R., and T. Polk, "Internet X.509 Public Key Infrastructure Radius Server - Installation and
Certificate and Certificate Revocation List (CRL) Profile", Reference Manual", 2006, <http://
RFC 5280, May 2008. www.open.com.au/radiator/ref.html>.
[6] Calhoun, P., Laughney, J., Arkko, J., Guttman, E., and G. Zorn, [radsecproxy-impl] Venaas, S., "radsecproxy Project
"Diameter Base Protocol", RFC 3588, September 2003. Homepage", 2007, <http://
software.uninett.no/radsecproxy/>.
[7] Dierks, T. and E. Rescorla, "The Transport Layer Security (TLS) [eduroam] Trans-European Research and
Protocol Version 1.1", RFC 4346, April 2006. Education Networking Association,
"eduroam Homepage", 2007,
<http://www.eduroam.org/>.
[8] Eastlake 3rd, D., "Transport Layer Security (TLS) Extensions: [geant2] Delivery of Advanced Network
Extension Definitions", February 2008, <http://www.ietf.org/ Technology to Europe, "European
internet-drafts/draft-ietf-tls-rfc4366-bis-02.txt>. Commission Information Society and
Media: GEANT2", 2008,
<http://www.geant2.net/>.
[9] Winter, S., "Reliable Transport Profile for RADIUS", July 2008, [terena] TERENA, "Trans-European Research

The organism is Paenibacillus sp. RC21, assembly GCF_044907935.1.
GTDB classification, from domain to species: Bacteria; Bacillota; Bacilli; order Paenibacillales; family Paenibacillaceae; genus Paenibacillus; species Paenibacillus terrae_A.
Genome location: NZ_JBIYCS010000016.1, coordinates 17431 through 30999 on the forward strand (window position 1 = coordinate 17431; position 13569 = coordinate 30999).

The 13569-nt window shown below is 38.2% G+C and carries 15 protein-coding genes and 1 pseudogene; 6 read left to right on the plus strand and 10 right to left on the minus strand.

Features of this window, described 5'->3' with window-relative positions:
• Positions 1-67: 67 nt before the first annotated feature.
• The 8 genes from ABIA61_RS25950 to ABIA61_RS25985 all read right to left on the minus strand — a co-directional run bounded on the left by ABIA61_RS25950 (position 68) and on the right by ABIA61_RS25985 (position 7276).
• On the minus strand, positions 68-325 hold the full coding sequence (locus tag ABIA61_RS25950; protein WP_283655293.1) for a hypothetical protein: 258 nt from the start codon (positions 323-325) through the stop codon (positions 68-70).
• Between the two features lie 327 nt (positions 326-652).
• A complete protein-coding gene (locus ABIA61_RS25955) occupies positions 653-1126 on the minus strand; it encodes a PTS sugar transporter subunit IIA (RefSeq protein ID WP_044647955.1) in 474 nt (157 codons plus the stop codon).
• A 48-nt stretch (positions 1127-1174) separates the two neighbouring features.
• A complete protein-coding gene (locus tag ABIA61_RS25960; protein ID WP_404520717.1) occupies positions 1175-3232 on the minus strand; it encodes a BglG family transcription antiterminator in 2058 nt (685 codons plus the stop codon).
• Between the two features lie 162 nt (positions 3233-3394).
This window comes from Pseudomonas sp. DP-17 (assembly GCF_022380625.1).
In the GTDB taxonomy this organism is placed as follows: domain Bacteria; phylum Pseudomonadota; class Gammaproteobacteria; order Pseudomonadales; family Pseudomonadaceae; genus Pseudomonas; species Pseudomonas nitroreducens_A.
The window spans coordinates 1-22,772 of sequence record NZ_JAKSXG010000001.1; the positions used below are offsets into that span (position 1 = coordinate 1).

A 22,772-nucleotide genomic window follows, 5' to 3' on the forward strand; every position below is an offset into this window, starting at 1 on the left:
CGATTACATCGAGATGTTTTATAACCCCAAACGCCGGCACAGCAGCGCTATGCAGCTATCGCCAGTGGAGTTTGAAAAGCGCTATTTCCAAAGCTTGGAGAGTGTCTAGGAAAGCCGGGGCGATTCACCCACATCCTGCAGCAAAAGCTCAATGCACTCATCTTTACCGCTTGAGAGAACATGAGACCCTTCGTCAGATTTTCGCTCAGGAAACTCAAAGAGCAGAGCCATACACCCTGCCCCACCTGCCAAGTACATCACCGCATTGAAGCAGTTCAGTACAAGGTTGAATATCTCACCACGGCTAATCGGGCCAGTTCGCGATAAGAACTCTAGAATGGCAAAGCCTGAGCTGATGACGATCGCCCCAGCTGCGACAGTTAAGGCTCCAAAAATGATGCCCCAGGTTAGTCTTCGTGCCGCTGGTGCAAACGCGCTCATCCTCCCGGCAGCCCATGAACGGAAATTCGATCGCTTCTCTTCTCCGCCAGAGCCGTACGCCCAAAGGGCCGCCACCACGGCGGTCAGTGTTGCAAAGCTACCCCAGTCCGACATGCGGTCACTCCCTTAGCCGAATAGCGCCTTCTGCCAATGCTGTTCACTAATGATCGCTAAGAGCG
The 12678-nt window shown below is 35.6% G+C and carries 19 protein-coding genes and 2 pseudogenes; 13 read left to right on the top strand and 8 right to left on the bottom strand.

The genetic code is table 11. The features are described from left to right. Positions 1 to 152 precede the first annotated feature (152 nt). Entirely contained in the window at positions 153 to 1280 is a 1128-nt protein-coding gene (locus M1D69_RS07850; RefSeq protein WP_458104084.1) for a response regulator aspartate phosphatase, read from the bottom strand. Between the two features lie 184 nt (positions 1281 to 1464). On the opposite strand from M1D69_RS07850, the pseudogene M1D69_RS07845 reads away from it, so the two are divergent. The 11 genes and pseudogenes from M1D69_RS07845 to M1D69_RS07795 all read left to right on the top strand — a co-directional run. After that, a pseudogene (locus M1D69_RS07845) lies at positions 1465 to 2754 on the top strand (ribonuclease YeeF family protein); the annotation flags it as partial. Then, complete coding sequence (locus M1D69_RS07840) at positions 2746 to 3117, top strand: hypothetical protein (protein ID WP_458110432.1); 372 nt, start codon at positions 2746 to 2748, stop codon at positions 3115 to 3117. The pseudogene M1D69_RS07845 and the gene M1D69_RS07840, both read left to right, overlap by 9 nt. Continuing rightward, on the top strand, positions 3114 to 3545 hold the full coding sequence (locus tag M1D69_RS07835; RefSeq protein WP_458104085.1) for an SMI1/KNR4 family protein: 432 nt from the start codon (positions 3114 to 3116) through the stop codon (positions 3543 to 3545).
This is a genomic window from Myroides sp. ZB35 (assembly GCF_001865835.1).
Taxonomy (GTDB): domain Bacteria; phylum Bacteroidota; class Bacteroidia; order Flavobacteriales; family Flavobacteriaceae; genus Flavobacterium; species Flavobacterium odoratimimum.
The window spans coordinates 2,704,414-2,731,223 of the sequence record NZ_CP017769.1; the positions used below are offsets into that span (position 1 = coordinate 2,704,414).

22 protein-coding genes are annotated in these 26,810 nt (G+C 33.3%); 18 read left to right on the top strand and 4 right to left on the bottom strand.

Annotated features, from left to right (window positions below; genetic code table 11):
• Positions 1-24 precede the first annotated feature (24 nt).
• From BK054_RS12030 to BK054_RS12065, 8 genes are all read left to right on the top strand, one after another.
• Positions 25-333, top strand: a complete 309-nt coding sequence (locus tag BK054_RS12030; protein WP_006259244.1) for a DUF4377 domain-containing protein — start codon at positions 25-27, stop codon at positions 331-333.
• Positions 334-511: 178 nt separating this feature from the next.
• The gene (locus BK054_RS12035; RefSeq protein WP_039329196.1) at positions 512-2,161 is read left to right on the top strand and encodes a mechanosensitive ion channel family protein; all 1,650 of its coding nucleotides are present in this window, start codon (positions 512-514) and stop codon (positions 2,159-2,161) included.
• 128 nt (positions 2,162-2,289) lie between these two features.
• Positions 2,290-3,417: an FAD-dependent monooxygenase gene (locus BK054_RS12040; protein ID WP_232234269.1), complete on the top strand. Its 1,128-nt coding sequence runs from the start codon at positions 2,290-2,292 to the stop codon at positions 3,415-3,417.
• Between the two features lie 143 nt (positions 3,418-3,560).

<http://www.ietf.org/internet-drafts/ and Education Networking
draft-ietf-radext-radius-tcp-00.txt>. Association", 2008,
<http://www.terena.org/>.
[10] Open System Consultants, "RadSec - a secure, reliable RADIUS 8.2. Normative References
Protocol", May 2005,
<http://www.open.com.au/radiator/radsec-whitepaper.pdf>.
[11] Open System Consultants, "Radiator Radius Server - Installation [RFC2865] Rigney, C., Willens, S., Rubens,
and Reference Manual", 2006, A., and W. Simpson, "Remote
<http://www.open.com.au/radiator/ref.html>. Authentication Dial In User Service
(RADIUS)", RFC 2865, June 2000.
[12] Open Diameter Project, "Open Diameter", 2006, [RFC2866] Rigney, C., "RADIUS Accounting",
<http://www.opendiameter.org/>. RFC 2866, June 2000.
[13] Svenson, E., "JDiameter Project Homepage", 2006, [RFC5280] Cooper, D., Santesson, S., Farrell,
<https://jdiameter.dev.java.net/>. S., Boeyen, S., Housley, R., and W.
Polk, "Internet X.509 Public Key